two men sit in a bar during the day

The sliding scale of social drinking: what is social drinking?

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In the coming period we will be talking about social drinking in three articles. What is social drinking? When does it become a problem? How can you quit? And how to stop social drinking, but stay social.

Alcohol is so integrated in our society that it can no longer be ignored. On Holidays, a night out and sometimes even on the vrimibo; it has become part of the culture. To illustrate this even further: in 2018 no less than 80% of the adult Dutch population indicated that they had drunk alcohol in the past year (Trimbos Institute, 2018). 

“That doesn't make it a problem,” many people will think. But it becomes more difficult when research shows that 1 in 12 Dutch people over 18 are categorized as an excessive drinker. That is to say that men are more than 21 and women over 14 glasses per week drunk.

Alcohol is ubiquitous, seen as a social lubricant and sometimes a treat. That's why it's important to keep in mind that social drinking can easily turn into a problem if you don't handle it carefully.


What is a social drinker?

A social drinker or social drinker generally drinks in social situations and rarely so much as to be a problem. They stick to a limit, be it in a certain number of drinks or in a certain amount that they want to spend on them.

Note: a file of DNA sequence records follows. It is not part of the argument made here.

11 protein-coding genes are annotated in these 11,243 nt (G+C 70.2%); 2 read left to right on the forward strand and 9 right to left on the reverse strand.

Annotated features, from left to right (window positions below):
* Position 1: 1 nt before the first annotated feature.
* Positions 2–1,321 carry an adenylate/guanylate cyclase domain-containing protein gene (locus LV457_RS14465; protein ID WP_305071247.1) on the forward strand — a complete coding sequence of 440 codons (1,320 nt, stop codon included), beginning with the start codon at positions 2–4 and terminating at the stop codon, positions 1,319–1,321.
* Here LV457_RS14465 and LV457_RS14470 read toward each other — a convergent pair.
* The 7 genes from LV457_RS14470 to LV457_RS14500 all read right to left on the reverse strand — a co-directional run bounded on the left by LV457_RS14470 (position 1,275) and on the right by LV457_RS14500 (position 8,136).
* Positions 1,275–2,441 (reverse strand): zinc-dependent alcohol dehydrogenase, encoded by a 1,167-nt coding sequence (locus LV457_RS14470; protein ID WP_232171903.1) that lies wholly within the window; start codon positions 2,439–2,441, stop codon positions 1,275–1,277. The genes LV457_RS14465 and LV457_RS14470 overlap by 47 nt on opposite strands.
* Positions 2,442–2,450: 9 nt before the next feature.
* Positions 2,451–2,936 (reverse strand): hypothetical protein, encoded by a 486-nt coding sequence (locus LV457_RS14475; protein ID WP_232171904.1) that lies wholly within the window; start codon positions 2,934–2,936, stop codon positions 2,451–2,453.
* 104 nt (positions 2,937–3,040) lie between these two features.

Too often those evenings escalate and end in a hangover. For example, because people drink more than was actually planned. Yet this is not seen as a problem. After all, it concerns a single social occasion. But add up all those times and you see that it is indeed problematic if these people still see themselves as social drinkers.

eight empty beer bottles on a table

When does social drinking become a problem?

The line between having a drink and drinking excessively is easily crossed, but when is there really a problem. In general, this is when the focus of 'having a nice drink' is no longer on the fun, but on the drink. 

Even if you find yourself not functioning socially without a drink or two, this is a clear warning sign. Drinking alcohol should never be a “must” or a condition for socializing. If you drink to loosen up, alarm bells should go off, because you are essentially developing a dependence on alcohol.

What else you notice that social drinking is becoming a problem and how you can stop this will follow next week in the second part of the trilogy on social drinking.